Nobilo - Marlborough SoundsOK, so they don’t speak Spanish in New Zealand…they speak Kiwi English.  I know this, but based on my love of Spanish food and my experiences along the coasts of both Spain and Portugal (diff language, I know!) last Summer, they might as well speak that Romantic language, what with the bright, quality wine that they put out with each vintage.   Seafood is the phenom pairing for the vast majority of these wines and I’m happy to throw them together on the regular.

Now clearly, I’ve always been a fan of NZ wines, so let’s just get that experiential bias right out in the open.  So when I heard that would soon be a winemaker dinner that not only paired some classic NZ winemakers alongside some fervent wine bloggers, but also some extremely tasty Peruvian seafood with said winemakers’ wines…I said [frak] yeah, I’ll come!

[youtube]http://www.youtube.com/watch?v=saHYRAm0cEQ[/youtube]I attended this tasty dinner courtesy of Benson Marketing Group.  They teamed up with Constellation New Zealand to put together this US road show and I was happy to be a part.  The setting was La Mar Cebicheria, at Pier 1 1/2 in the San Francisco Embarcadero.  The food at this place is just nuts.  I’d been there a couple times before for both wine work and work work: it features a freshly prepared menu of seafood that I haven’t yet found an equal.  Damn good food, so I was pumped when I arrived.  I met two of the most friendly bear-men you’ll meet when I arrived, winemakers Dave Edmonds and Darryl Wooley of Nobilo Wines (as you can see in the video above, courtesy of Nobilo).  The third winemaker, Anthony Walkenhorst from Kim Crawford, was also extremely nice, but seemed more likely to kindly offer up a run through the forest than wrap you in an strong embrace (also a good thing).

[winebadge id=”58868″]

As we tasted through the wines, alongside some slammin’ cebiche chifa, we had a nice walking tour through the various sub-regions, climates and soils of the Marlborough appellation.  The well-known Marlborough appellation has a variety of sub-regions that are just now getting their own names out across the US.  From the warmer, drier and more alluvial soiled Wahopai, Wairau, and Rapura that help to contribute a more tropical fruit flavor to their wines, to the cooler Awatere Valley, where the wines can pick up those more herbal and citrus characteristics that have made NZ wines a star across much of the wine world these past two decades.  It was a fascinating lesson in climate and geology and one that I sorely needed, with my limited understanding of these sub-regions.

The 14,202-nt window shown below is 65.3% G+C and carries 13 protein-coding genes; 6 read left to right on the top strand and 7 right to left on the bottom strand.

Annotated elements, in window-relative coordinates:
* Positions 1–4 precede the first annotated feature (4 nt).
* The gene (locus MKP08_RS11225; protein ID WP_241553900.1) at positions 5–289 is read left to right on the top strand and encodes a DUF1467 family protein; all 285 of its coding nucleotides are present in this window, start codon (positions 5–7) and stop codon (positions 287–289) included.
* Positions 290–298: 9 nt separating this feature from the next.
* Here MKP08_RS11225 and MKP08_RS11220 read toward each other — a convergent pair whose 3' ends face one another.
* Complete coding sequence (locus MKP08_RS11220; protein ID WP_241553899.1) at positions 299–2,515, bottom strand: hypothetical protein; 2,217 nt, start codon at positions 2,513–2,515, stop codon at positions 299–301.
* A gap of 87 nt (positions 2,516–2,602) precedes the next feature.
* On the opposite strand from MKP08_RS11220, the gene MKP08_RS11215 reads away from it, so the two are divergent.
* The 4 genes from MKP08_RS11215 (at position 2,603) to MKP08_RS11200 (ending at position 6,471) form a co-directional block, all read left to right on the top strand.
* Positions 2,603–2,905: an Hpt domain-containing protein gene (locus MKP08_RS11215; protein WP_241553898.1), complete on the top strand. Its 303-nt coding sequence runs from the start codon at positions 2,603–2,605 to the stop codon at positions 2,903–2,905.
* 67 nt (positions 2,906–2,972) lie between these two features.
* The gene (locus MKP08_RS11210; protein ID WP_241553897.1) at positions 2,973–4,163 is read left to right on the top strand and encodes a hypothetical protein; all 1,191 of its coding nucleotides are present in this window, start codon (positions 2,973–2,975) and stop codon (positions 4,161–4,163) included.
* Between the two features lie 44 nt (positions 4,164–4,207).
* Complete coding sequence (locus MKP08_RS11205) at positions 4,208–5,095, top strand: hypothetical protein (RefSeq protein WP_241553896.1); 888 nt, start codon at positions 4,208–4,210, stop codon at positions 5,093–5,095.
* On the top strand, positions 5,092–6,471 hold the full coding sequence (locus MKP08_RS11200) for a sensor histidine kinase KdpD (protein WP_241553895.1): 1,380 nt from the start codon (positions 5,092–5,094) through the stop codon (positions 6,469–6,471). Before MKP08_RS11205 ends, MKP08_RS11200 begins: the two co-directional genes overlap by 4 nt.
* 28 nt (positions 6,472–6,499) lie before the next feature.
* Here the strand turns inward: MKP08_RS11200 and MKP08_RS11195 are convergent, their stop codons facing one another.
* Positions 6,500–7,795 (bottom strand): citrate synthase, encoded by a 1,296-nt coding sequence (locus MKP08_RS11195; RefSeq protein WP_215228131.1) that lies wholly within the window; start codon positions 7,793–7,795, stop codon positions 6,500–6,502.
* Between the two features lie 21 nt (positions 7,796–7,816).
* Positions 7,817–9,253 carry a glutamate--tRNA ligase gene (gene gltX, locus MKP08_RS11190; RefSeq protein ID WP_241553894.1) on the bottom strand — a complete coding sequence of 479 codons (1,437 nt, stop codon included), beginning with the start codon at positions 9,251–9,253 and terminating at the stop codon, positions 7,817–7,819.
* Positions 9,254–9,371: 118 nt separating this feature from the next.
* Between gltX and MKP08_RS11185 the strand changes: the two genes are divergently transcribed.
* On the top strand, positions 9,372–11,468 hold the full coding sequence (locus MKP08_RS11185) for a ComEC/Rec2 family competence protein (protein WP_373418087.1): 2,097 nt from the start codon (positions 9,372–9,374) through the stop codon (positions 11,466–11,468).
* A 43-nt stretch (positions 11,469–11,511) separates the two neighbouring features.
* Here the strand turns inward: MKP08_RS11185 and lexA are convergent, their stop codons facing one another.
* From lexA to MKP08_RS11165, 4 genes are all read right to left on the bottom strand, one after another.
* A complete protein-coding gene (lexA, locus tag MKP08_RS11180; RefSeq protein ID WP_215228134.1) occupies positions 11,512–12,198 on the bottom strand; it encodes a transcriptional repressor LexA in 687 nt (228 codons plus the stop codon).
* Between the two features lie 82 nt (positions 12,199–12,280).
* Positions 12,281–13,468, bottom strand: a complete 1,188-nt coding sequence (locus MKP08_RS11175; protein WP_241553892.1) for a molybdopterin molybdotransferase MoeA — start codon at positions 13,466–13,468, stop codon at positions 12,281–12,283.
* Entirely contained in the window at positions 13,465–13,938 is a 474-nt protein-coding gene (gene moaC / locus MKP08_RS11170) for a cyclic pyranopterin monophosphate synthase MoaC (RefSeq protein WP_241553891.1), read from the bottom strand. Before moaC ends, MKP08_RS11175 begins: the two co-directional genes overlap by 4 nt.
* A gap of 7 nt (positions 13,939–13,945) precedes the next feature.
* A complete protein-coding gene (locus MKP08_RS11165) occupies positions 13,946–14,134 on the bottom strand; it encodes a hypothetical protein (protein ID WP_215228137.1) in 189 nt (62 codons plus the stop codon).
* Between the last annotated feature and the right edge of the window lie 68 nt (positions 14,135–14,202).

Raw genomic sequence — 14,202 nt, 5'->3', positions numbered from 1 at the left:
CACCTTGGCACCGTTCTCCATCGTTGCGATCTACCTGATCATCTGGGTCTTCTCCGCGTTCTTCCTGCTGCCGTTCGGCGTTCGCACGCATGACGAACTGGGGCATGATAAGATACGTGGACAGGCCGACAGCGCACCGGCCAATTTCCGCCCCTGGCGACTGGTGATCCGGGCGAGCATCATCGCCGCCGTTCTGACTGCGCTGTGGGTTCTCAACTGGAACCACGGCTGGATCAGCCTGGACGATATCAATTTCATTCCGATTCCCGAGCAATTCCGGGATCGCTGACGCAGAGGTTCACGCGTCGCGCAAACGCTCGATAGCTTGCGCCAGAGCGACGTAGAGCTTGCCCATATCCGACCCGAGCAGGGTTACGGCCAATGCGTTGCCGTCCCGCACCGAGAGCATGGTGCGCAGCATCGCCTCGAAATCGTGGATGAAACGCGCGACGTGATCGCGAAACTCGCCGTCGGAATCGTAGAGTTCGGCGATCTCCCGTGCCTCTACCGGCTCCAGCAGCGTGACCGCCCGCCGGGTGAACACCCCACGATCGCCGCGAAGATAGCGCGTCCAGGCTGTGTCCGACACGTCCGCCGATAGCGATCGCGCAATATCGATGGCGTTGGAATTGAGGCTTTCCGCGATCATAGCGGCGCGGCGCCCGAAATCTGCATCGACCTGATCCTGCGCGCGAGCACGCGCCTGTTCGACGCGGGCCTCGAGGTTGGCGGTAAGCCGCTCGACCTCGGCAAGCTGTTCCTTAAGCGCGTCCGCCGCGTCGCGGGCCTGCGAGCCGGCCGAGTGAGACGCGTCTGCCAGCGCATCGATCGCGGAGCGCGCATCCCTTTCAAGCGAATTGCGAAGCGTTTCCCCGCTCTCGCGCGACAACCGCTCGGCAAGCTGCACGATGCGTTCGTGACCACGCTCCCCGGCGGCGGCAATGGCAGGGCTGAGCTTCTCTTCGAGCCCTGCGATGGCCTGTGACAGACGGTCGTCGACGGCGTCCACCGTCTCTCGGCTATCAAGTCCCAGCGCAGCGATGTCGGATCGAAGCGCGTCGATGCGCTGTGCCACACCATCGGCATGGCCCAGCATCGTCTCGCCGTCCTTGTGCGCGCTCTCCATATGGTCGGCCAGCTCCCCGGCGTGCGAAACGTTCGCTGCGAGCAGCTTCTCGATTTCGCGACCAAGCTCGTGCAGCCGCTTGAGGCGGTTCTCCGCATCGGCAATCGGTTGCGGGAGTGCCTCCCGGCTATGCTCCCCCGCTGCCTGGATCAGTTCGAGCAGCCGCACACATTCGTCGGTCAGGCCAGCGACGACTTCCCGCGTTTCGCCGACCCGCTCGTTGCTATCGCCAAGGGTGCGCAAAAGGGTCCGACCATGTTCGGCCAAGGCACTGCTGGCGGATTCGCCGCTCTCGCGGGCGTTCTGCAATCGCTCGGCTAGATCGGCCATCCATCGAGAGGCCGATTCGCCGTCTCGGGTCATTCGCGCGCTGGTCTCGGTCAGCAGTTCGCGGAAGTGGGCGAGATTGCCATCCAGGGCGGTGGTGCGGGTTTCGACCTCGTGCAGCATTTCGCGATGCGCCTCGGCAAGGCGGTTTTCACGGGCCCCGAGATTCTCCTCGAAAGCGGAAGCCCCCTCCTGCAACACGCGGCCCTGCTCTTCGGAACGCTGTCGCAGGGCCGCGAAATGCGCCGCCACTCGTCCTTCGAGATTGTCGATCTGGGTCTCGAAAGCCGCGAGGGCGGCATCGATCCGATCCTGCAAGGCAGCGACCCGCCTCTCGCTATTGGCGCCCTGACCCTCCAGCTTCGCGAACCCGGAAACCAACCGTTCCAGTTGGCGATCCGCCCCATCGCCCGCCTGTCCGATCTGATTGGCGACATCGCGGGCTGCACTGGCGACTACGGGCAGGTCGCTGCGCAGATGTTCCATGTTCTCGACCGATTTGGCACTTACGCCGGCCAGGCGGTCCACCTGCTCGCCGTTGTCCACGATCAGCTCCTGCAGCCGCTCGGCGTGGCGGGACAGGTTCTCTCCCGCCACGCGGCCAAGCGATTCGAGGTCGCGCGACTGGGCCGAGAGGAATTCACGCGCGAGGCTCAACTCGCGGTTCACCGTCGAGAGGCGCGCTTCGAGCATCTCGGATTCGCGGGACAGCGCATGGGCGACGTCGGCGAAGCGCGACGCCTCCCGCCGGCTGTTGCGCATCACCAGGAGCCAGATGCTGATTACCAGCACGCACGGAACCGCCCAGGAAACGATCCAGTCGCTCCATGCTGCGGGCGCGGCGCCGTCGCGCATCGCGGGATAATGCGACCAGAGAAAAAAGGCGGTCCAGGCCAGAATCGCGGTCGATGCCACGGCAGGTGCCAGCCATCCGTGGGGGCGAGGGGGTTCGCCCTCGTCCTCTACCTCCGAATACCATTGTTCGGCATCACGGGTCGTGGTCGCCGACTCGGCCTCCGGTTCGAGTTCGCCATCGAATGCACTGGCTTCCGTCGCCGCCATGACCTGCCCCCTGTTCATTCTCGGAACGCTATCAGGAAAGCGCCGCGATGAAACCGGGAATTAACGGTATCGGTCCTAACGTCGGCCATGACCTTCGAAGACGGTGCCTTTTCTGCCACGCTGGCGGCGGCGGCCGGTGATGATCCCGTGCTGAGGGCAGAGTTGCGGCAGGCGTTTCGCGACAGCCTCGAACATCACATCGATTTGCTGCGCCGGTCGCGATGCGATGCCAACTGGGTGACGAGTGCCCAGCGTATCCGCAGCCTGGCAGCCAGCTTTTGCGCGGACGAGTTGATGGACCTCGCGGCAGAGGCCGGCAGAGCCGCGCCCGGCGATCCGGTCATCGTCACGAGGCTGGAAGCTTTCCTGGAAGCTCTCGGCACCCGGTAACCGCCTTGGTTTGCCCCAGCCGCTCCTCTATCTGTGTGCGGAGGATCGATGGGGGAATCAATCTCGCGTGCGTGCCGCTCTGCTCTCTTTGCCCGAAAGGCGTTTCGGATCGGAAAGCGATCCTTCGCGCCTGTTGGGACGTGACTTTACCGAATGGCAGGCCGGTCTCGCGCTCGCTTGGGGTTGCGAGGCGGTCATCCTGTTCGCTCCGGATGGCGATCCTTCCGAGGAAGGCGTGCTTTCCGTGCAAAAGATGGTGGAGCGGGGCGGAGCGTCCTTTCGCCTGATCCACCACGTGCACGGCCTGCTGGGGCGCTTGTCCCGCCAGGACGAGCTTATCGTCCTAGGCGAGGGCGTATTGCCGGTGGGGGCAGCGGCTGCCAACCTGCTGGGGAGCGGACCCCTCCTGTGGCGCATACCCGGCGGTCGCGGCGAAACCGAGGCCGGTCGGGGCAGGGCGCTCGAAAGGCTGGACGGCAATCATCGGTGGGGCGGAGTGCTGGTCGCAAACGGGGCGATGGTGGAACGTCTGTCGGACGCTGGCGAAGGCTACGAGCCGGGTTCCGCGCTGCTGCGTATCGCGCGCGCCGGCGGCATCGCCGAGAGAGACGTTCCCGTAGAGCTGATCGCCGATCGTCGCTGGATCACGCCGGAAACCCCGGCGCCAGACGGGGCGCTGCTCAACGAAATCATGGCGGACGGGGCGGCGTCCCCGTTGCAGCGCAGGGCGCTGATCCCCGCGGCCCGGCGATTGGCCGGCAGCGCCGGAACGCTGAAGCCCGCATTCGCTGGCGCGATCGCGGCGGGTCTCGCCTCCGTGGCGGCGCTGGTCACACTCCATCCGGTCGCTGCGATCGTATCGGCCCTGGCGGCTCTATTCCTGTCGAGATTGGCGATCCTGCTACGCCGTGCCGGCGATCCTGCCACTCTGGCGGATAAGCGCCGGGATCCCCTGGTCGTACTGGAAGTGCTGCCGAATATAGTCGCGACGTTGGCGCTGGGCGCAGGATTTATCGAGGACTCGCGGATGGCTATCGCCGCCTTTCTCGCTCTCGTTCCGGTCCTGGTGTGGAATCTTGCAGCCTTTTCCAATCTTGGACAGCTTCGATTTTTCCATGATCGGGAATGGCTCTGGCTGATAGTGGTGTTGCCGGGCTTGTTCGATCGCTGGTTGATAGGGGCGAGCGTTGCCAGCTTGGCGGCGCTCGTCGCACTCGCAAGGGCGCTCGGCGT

The patience of Dave and Darryl (and most likely Anthony if I was able to hear that end of the table) to answer my questions was exceedingly high and rivals only that of my first grade teacher, Mrs. Rogers.  This was made even more evident when Dave leaked the fact that he was desperately trying to find a ride to the North Bay (after the last ferry) in order to meet up with with a very old friend that he hadn’t seen in many years, the last time he was stateside.  And all of this was going on after I had already been told that these this kind troupe of winegrowers had gleaned only about 10 hours sleep in the last week, during their zip across the states for this vino trip.  For this patience, their wines, the education and the delicious food; I thank them!

You can find all of the wines that we tried that night to list in your own WineLog by searching the tag “KiaOra2010.”  What are your own experiences with Kiwi wine?  Cheers!

Drylands Wines (WineLog):

QPRWK - WKBadgesNewWorldWK - WKBadges Drylands Marlborough Sauvignon Blanc 2010

Color: Delving into golden tones, with clear edges

Nose: Slight savory herbs at first, then tropical fruits and some nice clean slate minerality.

Palate: Softer pink grapefruit in the fore, then that kicks into a zesty, almost spicy fruit composition out to the finish.  All of this is complemented by some tropical fruit lurking underneath.  Good: NewWorldWK, QPRWK.

Kim Crawford Wines (Twitter, WineLog):

Kim Crawford Marlborough Sauvignon Blanc 2010

Kim Crawford Marlborough Spitfire Small Parcel Sauvignon Blanc 2010

Kim Crawford Marlborough Pinot Noir 2009

Monkey Bay Wines: (WineLog):

Monkey Bay Wines Marlborough Sauvignon Blanc 2010

Nobilo Wines (WineLog):

NewWorldWK - WKBadges Nobilo Marlborough Regional Collection Sauvignon Blanc 2010

Color: Medium canary core, clear edges

Nose: Clean, some minerality with medium tropical fruits and good grapefruit.